to ensure the girls felt completely confident with holding their own lines. There
are certainly some wonderful harmony moments that deserve to be heard - in my
opinion not done full justice on the original cast CD. We found the most challenging
songs were 'A Difficult Transition' for its sheer length and word learning, the
three part close-harmony 'Drive In' and 'So You Want to Be a Nun' where Sister
Amnesia has to switch rapidly between her own voice and the puppet's voice.
sound processing was used sparingly, however reverb was added to create a 'church
feel' for the plainchant at the start of the show and for the backing choir in
'Growing Up Catholic'. A bigger reverb was used to give the impression that Sister
Amnesia was up on a huge concert stage during 'I Could've Gone to Nashville'.
is scored for a small band of four players - Piano, Synthesiser, Reeds & Drums/Percussion.
Our Musical Director played piano and so only three other musicians were necessary.
We decided to locate the band off-stage right to maximise the playing area on
stage and to acoustically isolate them. This allowed us to effectively balance
the band against our five performers.
Set Designer, Bruce Reed, made full use of the space available to create the Mount
St Helens School theatre on the Barn stage. The rear of the stage was dominated
by raised staging bordered with banisters, with two sets of steps leading down
to the larger open area. The rear flats had three stained glass windows set within
them. Positioned around the stage were various pieces of set supposedly left over
from the student's production of 'Grease'. These include a 1950's style counter
with diner stools set to stage right, another truck set centre stage representing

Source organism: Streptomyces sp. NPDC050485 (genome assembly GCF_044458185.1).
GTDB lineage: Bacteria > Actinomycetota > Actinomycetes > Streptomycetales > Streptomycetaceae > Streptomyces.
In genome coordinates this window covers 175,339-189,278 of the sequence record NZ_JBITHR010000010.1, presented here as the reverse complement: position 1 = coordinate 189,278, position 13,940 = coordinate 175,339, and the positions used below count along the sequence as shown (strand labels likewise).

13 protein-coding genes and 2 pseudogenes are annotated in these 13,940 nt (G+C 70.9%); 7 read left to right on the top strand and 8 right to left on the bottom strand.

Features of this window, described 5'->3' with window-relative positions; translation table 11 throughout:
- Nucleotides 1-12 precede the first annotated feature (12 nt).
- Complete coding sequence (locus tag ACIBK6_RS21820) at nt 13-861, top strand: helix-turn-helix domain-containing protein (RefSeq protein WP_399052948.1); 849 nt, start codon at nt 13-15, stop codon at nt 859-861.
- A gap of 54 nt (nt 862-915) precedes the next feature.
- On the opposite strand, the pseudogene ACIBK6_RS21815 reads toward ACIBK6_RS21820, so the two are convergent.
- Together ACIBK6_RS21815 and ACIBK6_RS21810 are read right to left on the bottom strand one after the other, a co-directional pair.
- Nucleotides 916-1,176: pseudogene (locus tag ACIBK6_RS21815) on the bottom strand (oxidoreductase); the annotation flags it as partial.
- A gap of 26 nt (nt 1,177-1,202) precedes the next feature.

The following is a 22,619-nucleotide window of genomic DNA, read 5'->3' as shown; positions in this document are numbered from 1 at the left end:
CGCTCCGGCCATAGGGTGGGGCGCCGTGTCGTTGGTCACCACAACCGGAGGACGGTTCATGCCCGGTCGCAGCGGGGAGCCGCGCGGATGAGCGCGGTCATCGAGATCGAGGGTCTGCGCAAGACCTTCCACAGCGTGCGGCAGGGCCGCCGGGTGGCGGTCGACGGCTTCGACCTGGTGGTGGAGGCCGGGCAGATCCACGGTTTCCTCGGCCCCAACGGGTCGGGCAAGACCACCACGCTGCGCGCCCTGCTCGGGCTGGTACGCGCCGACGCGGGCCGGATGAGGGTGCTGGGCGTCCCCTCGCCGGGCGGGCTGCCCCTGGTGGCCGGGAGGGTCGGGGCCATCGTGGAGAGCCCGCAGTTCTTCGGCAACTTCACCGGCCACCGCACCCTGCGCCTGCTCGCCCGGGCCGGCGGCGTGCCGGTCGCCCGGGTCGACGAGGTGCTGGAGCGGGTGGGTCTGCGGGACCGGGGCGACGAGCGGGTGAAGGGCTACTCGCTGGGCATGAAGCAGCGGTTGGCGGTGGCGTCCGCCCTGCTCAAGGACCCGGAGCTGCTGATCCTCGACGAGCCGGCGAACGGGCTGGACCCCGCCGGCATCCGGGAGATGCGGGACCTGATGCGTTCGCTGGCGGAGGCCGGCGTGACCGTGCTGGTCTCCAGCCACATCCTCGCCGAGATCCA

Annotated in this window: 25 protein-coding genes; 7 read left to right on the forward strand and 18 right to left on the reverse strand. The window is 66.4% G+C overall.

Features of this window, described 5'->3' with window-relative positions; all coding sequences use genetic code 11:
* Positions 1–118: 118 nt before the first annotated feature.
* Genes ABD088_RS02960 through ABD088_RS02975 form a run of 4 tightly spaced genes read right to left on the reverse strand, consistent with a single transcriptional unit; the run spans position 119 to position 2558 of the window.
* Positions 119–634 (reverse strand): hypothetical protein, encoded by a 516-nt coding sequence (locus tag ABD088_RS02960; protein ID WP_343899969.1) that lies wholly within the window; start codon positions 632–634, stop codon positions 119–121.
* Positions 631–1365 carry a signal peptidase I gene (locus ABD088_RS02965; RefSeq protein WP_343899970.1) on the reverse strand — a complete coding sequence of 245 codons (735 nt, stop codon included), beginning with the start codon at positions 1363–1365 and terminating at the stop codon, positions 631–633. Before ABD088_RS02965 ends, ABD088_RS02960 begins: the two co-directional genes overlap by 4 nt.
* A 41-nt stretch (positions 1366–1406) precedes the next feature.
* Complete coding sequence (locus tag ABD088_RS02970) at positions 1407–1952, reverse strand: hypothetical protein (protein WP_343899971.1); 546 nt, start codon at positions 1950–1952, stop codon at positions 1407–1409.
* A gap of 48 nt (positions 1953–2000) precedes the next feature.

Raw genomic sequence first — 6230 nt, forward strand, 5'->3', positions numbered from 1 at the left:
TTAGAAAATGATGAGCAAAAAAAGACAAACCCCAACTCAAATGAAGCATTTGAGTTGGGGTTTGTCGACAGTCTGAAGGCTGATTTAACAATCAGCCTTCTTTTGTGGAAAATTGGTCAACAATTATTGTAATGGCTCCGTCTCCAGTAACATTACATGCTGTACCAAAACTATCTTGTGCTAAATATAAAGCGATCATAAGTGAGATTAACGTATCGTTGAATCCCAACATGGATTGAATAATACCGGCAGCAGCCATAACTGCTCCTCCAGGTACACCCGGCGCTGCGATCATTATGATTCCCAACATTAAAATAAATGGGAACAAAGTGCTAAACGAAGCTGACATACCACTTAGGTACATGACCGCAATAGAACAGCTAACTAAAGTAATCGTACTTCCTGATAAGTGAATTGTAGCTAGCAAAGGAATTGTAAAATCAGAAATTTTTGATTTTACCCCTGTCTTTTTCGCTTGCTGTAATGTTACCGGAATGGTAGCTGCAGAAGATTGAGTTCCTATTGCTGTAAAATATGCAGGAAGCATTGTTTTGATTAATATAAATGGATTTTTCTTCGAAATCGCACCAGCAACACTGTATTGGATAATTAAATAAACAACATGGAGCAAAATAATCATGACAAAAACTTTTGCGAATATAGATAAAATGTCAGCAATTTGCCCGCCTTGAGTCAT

on one side the back of a 1950's car (complete with flashing indicators and brake
lights) and on the other a car seat.
was also a bedroom scene (dressed in pink) to stage left. These trucks were moved
by cast members and there was no need for any stage crew to go on stage during
the performance. To far stage left and right adjacent to the proscenium arch were
two 'Catholic' shrines (complete with their own lighting) and fixed at the top
of the proscenium arch was a 'Grease' sign (which could also be illuminated).
The script calls for a jukebox and exercise cycle to be located on stage. The
exercise cycle caused us no problems to find, however our enquiries into hiring
a jukebox established it would cost in excess of £300 for the week, this for what
amounts to a five second gag in the show. We decided it was not worth it and made
use of an old fashioned record player instead.
removed the front curtains, so the stage was visible to the audience at all times.
The nuns start both Acts in amongst the audience, and we thought that by removing
the curtains this gave the whole production an appropriately informal feel and
supported the overall impression that the audience had stepped into the real Mount
St Helens theatre.
show lighting moved between general stage lighting and bold colourful lighting
used in many of the musical numbers. Our Lighting Designer, Carolyn Rowley, gave
us a palette of strong pinks, blues, purples, reds and yellows with which to flood
the stage. Good use was made of the Barn's two follow spots and pin spots fixed
along the front of the stage were used to give the impression of a freezer door
opening during 'We've Got to Clean Out the Freezer'. Various specials were used
to highlight the front of stage, stage left bed area and to pick up the soloist